Photo Credit: Christian Bonin/TSGPhoto.com
The Toronto Marlies are the best team in the American Hockey League, and it isn’t even close. You probably already knew this, though, especially if you’re a regular to our coverage here on The Leafs Nation. But I was curious just how far ahead they were of this year’s crop. With that considered, I dug into the numbers to see how wide the gap was. The results? Well..
The Marlies are 37-8-3 right now, giving them a points percentage of 0.802 with 28 games remaining in the season. If they’re able to hold on to that pace, they’ll become the first team in the 80-year history of the AHL to finish a full season with a record that lopsided.
But what if the team fell off a cliff? Not just started losing, not even an “eighteen wheeler” level disaster, but went on an unprecedented losing streak? Like, what if the organization decided “screw it, we’re going to send these guys to the ECHL to get the Solar Bears back into a playoff spot” and forfeited games in the meantime?
Assuming the rest of the league kept their pace, it would take a long time for anybody to catch up. The Marlies would have to lose eight in a row to fall out of first overall, and thirteen to fall out of the top five. It would take them 24 losses in a row to fall behind the Hartford Wolf Pack, who are 9th in the East. While the Marlies haven’t mathematically clinched a playoff spot yet, it would only take another 2-3 more wins before they could declare a long-term vacation and still squeeze in.
As for last place? They’d have to lose 69 in a row before they’d fall behind an at-pace Manitoba Moose. That’s a nice gap if I’ve ever seen one.
Toronto also leads the league in goals for with 193 in 48 games; an average of over four per appearance. The Texas Stars are relatively close behind with 180, but after that the drop-off is harsh; nobody else has hit 150. But again, how long would it take the league to catch up?
Assuming that the Marlies start trying to play using tennis rackets and get shut out in every game down the stretch while the rest of the league maintains their average, it would take Texas three and a half games to overtake Toronto. That’s not so bad, but then you look at the rest of the league and the gap flares up quickly. Teams like Hershey and Wilkes-Barre require a shade under fifteen games to equal a frozen-cold Toronto roster, while the average team would need about 25 games to get to 193. Once again, Manitoba trails far behind, requiring two-thirds of a season (53 games) to make it there.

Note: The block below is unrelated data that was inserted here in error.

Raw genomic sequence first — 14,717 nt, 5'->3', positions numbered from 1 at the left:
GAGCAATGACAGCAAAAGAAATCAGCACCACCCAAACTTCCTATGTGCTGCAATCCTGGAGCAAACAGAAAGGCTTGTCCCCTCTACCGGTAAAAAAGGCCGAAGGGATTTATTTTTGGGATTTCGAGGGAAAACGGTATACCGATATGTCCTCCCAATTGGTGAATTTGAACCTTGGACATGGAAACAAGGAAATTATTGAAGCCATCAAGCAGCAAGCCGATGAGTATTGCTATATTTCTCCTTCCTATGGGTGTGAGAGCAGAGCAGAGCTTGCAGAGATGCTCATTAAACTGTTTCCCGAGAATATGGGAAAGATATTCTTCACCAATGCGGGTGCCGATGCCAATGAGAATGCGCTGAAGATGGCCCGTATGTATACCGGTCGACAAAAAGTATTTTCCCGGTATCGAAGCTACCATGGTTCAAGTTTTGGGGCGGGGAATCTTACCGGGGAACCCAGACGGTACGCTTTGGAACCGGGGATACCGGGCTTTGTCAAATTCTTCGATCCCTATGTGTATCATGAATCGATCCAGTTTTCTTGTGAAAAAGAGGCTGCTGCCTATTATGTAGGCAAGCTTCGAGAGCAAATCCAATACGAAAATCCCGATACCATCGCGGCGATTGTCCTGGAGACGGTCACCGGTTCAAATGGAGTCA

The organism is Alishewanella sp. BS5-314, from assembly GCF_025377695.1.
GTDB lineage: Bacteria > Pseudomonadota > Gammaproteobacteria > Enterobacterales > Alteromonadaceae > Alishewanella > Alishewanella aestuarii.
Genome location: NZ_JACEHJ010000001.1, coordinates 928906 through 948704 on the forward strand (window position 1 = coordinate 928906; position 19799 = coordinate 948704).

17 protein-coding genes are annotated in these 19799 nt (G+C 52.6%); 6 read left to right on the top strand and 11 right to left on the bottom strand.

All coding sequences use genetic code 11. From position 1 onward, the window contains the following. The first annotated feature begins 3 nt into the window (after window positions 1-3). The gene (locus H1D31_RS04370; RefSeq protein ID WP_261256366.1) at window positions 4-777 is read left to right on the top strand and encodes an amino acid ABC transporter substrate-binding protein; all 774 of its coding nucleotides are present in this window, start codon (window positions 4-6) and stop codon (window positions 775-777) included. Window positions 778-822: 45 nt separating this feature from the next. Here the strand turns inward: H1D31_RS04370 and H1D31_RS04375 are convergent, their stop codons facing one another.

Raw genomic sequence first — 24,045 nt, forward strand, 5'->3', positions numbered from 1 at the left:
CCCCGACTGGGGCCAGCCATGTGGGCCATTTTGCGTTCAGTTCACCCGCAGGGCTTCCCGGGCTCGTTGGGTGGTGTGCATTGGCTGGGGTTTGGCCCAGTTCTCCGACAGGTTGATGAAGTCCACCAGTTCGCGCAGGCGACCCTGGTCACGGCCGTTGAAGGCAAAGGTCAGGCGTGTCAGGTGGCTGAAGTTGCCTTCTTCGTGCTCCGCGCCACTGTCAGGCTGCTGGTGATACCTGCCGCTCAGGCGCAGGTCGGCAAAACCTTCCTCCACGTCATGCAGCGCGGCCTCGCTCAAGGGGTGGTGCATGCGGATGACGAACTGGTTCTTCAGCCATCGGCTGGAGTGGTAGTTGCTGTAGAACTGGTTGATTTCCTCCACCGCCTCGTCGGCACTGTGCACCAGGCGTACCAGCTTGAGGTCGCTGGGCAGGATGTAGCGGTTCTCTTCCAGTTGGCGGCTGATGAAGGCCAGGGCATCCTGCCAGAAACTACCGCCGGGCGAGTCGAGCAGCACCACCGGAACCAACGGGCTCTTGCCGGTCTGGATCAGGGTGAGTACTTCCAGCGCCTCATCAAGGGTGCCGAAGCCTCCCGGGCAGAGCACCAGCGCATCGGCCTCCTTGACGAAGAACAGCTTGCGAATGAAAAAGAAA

What really separates the Marlies from their fellow run-and-gunners in Texas is their goal differential. The team is just as stacked on defence as it is up front and have received solid goaltending from the likes of Garret Sparks, Antoine Bibeau, and even their fill-ins (Rob Madore, Ryan Massa, and the recently released Ray Emery). As such, they’ve allowed the tenth fewest shots per game, have the fifth best save percentage, and hold the fifth best goals against average. This had led to them having a +76 goal differential, which accounts for nearly 27% of all positive goal differential in the league. Once more, though, how long would it take for teams to catch up?
This time, we’ve made the assumption that the Marlies will stay even for the rest of the year. They win a game 1-0, then they lose the next 1-0. So on and so forth for the next 28 games, finishing at their current rate. Meanwhile, the team trying to catch up will score at the same rate that they always do while replacing their starting goaltender with an unpenetrable brick wall. Shutouts for the rest of the year, basically. That… still leaves the teams struggling to keep up.
In this scenario, Wilkes-Barre would catch up the fastest, getting to +76 in 10 and a half games. But all but five teams would require at least 20 games to get there, would take the average team until the dying moments of the 28th game to eclipse Toronto in this scenario. This is an extremely best-case scenario too, so it’s safe to say that the Marlies’ edge won’t be eliminated anytime soon.
Ultimately, this isn’t a post to explain why the Toronto Marlies are so much better than the rest of the league. That’s for another day though “good systems and above-the-level young players” would be a pretty sufficient tl;dr answer.
With that said, making up these ridiculous, worst-case scenarios makes you realize just how good this team has performed compared to the rest of the league. While I still don’t buy into the idea of them being as good as an NHL team, you have to wonder if this roster, despite being used as the Leafs’ developmental franchise, is a step above their level. Part of me would love to see them go toe-to-toe with some top end European teams in games taken very seriously (something more than the Farjestad exhibition a few years ago). Realistically, though, they should probably focus on keeping the momentum going into the playoffs as the team attempts to win its first Calder Cup.